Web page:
Cuban War Hero, 3 Others Executed by Firing Squad

From Times Wire Services

Cuban war hero Gen. Arnaldo Ochoa Sanchez, who fought alongside Fidel Castro in the revolution 30 years ago, was executed by firing squad at dawn Thursday along with three other officers after being convicted in a $3-million drug-smuggling and corruption scandal.

Their deaths, reported by the Cuban news agency AIN, came as no surprise to a nation that for a month watched the progress of the trial on television.

The drug scandal has stunned and embarrassed Castro and his Communist government, which for years denied U.S. accusations that Cuba was being used to smuggle drugs into the United States.

Found guilty of treason and sentenced to death by firing squad by a three-member military court last Friday were Ochoa; a former Interior Ministry official, Col. Antonio de la Guardia; a secret police official, Maj. Amado Padron, and Ochoa's military aide, Capt. Jorge Martinez.

"Today at dawn a sentence dictated by a special military tribunal was carried out against the accused," said Prensa Latina, identifying the four without further comment in a dispatch from Havana.

The four former officers, who were arrested in June, were also found guilty of drug trafficking and hostile acts toward foreign nations.

Last weekend, Cuba's Supreme Court and its Council of State, which is headed by Castro, refused to overturn the sentences. The Cuban leader later declared that even if he had the power he would not stop the executions.

They four were among 14 senior military and Interior Ministry officials convicted by the tribunal of embezzlement and helping Colombia's notorious Medellin drug cartel smuggle six tons of cocaine into the United States. They were said to have accepted at least $3.4 million in bribes.

Smuggled Other Goods

The officers were also convicted of black marketeering and smuggling diamonds, ivory, sugar, fine wools, manufactured goods and U.S. dollars.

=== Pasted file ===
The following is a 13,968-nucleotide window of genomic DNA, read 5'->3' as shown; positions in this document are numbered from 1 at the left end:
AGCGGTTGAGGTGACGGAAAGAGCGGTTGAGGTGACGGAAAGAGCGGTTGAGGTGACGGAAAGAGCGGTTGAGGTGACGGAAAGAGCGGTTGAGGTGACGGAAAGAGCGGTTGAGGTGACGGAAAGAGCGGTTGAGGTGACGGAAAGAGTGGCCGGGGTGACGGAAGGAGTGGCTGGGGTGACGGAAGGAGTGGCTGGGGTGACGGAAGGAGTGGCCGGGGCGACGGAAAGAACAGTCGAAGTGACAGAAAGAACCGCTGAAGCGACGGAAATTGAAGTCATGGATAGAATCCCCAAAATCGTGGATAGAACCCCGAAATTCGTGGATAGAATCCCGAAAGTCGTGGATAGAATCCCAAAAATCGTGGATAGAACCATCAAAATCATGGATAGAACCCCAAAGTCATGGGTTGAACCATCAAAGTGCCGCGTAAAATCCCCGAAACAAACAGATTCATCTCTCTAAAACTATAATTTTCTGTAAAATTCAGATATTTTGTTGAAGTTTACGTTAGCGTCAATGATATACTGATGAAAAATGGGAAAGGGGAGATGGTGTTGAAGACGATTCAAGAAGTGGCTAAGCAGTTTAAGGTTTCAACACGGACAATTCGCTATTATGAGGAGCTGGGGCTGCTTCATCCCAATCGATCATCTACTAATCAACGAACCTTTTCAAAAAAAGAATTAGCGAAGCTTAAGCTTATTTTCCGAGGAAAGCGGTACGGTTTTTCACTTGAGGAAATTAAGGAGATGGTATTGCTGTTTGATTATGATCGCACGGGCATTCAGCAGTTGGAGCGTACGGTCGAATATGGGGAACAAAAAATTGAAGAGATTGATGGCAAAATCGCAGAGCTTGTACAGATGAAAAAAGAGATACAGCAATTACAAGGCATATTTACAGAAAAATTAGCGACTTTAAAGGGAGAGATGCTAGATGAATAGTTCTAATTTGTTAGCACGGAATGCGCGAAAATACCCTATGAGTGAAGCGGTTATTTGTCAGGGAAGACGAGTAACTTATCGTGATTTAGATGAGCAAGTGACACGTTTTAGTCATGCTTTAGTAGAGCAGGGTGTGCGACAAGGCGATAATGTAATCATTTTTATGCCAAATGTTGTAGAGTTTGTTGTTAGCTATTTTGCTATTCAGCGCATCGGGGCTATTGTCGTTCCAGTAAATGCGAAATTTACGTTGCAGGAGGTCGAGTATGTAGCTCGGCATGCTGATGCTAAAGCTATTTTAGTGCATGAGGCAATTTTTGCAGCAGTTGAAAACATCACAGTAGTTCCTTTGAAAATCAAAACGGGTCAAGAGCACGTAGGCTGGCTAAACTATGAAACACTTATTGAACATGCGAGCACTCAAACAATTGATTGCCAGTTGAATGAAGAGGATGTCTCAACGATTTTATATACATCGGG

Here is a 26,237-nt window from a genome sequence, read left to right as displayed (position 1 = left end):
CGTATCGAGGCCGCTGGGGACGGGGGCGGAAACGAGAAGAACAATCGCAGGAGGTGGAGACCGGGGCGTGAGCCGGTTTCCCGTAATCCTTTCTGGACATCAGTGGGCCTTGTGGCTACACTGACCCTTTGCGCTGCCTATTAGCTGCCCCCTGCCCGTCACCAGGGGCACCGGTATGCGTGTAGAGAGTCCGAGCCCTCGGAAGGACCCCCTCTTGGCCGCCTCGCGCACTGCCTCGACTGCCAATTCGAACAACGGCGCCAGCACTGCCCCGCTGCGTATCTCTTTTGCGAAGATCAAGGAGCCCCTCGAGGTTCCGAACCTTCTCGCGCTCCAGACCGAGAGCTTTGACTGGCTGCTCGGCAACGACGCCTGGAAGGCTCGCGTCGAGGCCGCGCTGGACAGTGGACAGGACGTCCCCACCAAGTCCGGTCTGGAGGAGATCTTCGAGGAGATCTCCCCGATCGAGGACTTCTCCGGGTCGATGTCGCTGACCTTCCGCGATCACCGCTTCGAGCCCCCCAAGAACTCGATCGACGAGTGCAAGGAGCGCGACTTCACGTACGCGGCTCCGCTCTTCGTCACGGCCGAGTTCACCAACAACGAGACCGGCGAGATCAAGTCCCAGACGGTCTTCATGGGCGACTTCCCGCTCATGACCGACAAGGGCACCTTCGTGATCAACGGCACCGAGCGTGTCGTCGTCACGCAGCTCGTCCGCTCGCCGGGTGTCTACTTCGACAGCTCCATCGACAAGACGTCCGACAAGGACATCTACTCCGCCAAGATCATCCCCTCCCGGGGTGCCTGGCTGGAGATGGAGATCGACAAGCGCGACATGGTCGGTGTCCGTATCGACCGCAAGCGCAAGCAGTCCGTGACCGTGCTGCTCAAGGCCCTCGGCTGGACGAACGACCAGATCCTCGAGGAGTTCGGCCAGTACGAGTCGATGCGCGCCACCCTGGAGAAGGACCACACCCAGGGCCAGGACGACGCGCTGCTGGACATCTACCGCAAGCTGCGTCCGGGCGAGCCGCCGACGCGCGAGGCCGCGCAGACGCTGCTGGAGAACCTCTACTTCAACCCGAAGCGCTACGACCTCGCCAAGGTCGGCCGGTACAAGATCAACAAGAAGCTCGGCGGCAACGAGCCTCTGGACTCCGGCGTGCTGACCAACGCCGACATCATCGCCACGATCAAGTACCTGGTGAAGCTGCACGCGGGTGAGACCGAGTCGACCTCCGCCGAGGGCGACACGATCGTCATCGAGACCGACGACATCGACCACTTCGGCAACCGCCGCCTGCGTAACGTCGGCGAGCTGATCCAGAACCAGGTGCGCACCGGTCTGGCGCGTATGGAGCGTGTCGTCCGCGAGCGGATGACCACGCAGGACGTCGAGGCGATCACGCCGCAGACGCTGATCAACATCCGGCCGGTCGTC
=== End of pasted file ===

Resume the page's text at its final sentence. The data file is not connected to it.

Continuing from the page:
All admitted guilt but asked for mercy based on their records and contrition. The other 10 officers, including one woman, were sentenced to terms that ranged from 10 to 30 years in prison.

Two Cabinet ministers also were fired in the crackdown.

The death sentences were carried out despite appeals for clemency from Pope John Paul II, Amnesty International and other human rights organizations.

Ordinary life virtually came to a halt during televised proceedings that began June 12. Cubans gathered around their sets in fascination not just at the drug scandal but also because of the scenario of unbridled greed that unrolled.

The trial was shown nightly on national television. Cubans watched as Ochoa, dressed in his general's uniform, with Cuba's highest decoration, Hero of the Republic of Cuba, pinned to his jacket, said: "One pays for treason with one's life."

For many Cubans, the trial was traumatic. The 57-year-old Ochoa was a much-decorated and popular hero who most recently commanded the victorious Cuban forces in Ethiopia during its war with Somalia that began in 1978 before becoming chief of the Cuban military mission in Angola.

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